Barewicz said a significant portion of the state’s employment profile is seasonal. Close to 10 percent of the state’s labor force is employed by the leisure and hospitality sector, in which part-time work is common.

He also noted that a study by the state’s Department of Tourism found a high degree of job satisfaction among leisure and hospitality workers.

But the number of part-time workers captured in the U-6 unemployment rate reflects people working part-time because they can’t find full-time jobs — not because they choose partial employment.

“You have this work ethic that is so ingrained,” said Gerry Ghazi, president, CEO and co-founder of the workforce development organization Vermont HITEC. Adult students often come to HITEC holding down multiple jobs to make ends meet, Ghazi said.

“But then their family life suffers because they’re … trying to balance three different employers,” he said. That’s why HITEC’s focus is on full-time, livable wage jobs that offer benefits.

“I agree that working part-time is not the highest economic outcome,” Barewicz said.

On the other hand, he said, it’s better than no job at all. Roughly 1.7 percent of Vermont’s workforce was considered long-term unemployed in 2013, according to BLS data that estimates the number of people out of work for 15 weeks or more.

“They talk about this new job market where it’s easier to get a job when you have a job,” Barewicz said. “At least they (part-time workers) have got a foothold on the economic ladder such that they’re looking to advance.”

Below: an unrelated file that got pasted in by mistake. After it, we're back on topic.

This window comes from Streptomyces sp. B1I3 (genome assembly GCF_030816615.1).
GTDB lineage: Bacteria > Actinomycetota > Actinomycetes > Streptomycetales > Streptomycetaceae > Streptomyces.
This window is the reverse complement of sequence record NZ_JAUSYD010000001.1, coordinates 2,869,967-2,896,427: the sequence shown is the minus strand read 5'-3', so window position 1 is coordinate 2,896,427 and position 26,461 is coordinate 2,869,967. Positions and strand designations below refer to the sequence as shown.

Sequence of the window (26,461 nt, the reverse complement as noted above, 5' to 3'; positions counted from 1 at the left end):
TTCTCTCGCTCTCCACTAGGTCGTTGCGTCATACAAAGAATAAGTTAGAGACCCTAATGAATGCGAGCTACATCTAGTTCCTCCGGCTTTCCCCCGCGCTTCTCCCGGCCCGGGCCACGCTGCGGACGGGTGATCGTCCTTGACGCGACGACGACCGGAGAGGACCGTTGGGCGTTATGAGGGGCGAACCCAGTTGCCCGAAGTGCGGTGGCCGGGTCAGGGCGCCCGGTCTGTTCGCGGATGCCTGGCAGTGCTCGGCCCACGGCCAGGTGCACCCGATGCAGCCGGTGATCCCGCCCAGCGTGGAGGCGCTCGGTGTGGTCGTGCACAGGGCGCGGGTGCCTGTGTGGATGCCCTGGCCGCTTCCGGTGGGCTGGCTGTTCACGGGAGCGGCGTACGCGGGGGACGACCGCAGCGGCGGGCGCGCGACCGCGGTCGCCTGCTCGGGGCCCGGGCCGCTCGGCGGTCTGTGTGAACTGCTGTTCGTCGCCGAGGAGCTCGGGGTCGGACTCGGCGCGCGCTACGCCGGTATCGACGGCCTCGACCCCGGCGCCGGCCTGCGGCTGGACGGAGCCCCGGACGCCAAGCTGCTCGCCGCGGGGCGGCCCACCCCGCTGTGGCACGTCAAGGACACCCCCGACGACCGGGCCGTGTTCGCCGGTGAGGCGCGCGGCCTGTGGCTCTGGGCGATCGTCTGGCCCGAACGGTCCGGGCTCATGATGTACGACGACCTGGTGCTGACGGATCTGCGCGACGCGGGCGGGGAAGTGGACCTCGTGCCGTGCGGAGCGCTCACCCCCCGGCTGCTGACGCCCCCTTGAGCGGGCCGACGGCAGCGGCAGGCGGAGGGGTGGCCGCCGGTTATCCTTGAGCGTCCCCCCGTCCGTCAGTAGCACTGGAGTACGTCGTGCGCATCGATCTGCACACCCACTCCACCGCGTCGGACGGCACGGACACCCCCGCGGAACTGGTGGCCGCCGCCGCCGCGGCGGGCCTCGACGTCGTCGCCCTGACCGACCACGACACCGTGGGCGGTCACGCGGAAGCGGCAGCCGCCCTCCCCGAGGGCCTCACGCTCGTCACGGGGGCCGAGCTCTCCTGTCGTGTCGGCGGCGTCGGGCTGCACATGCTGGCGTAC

Nonetheless, a disproportionately high level of under-employment is worth noting, Kavet said, not only as a business trend with financial and personal consequences for workers. It also could shed light on a worrisome inconsistency in the state budget.

He pointed to a disconnect in Vermont between employment and income. The issue emerged in April and May of this year, when the state’s collection of personal income taxes fell far below forecast. Kavet said he normally would expect the state to collect more income tax revenue at a time when the official unemployment rate is down to 3.3 percent.

The discouraged and part-time employment situation “has got to tighten up before you can really say the economy has improved,” Kavet said.

Hilary Niles